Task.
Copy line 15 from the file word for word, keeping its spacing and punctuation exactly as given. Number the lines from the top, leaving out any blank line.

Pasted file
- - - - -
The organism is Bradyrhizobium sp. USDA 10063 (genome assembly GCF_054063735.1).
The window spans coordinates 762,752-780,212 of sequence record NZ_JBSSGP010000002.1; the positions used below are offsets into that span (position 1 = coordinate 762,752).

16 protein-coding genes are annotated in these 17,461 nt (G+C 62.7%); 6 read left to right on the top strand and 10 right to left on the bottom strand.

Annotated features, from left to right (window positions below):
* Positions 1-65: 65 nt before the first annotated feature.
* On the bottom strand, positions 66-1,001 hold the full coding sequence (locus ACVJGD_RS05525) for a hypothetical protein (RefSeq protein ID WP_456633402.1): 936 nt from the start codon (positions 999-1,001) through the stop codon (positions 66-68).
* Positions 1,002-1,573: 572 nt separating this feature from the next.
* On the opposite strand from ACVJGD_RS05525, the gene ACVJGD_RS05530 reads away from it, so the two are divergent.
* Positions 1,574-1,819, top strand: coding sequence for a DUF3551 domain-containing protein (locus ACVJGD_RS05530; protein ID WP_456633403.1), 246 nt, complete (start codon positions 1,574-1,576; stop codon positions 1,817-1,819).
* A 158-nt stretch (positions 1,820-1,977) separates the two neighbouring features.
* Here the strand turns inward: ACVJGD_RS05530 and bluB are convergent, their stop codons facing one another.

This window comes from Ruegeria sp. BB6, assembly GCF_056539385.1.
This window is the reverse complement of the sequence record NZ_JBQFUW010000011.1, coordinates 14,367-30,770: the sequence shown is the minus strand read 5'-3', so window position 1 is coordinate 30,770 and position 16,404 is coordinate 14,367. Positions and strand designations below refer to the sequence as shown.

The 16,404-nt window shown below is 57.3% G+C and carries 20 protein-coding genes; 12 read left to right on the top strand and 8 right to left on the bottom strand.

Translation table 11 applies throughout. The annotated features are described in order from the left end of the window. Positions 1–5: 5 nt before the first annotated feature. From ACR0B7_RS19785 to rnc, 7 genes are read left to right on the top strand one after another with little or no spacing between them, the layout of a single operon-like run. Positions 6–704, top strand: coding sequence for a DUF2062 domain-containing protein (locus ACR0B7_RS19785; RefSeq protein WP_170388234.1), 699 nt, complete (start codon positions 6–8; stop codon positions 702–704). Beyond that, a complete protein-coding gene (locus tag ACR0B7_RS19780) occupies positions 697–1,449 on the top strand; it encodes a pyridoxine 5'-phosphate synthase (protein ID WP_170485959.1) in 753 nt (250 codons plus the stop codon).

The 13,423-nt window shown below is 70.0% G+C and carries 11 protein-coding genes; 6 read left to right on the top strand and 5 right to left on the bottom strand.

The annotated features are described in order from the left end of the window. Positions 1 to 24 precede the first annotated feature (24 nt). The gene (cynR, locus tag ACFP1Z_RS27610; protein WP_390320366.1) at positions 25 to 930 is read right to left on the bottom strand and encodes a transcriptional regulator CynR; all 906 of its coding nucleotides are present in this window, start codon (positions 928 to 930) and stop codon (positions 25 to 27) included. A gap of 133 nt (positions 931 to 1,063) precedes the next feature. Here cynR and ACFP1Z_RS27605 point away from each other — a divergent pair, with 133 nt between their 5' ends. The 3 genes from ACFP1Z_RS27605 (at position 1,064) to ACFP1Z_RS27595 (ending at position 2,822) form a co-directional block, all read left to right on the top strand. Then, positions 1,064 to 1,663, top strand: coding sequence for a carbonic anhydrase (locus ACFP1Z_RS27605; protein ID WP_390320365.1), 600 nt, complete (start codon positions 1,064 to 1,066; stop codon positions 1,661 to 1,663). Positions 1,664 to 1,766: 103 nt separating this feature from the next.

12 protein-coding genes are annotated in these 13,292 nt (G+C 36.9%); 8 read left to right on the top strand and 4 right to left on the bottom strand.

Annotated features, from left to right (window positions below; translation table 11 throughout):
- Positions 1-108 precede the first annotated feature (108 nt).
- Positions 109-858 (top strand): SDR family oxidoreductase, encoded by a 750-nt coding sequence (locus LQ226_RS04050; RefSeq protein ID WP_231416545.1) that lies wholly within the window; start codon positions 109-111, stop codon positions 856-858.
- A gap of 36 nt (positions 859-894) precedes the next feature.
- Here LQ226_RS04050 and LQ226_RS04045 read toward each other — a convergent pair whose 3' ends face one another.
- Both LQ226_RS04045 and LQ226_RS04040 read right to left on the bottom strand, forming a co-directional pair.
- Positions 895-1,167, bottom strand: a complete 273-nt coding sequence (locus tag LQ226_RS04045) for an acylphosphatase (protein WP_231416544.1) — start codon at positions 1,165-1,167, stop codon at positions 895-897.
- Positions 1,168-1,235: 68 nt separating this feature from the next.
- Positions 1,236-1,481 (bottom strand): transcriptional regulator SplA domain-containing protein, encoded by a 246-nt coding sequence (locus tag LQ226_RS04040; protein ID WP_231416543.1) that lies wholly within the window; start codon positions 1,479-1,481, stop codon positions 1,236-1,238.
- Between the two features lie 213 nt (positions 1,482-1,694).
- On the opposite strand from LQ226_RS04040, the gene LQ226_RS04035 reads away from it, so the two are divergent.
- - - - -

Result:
Translation table 11 applies throughout. The annotated features are described in order from the left end of the window. Positions 1–5: 5 nt before the first annotated feature. From ACR0B7_RS19785 to rnc, 7 genes are read left to right on the top strand one after another with little or no spacing between them, the layout of a single operon-like run. Positions 6–704, top strand: coding sequence for a DUF2062 domain-containing protein (locus ACR0B7_RS19785; RefSeq protein WP_170388234.1), 699 nt, complete (start codon positions 6–8; stop codon positions 702–704). Beyond that, a complete protein-coding gene (locus tag ACR0B7_RS19780) occupies positions 697–1,449 on the top strand; it encodes a pyridoxine 5'-phosphate synthase (protein ID WP_170485959.1) in 753 nt (250 codons plus the stop codon).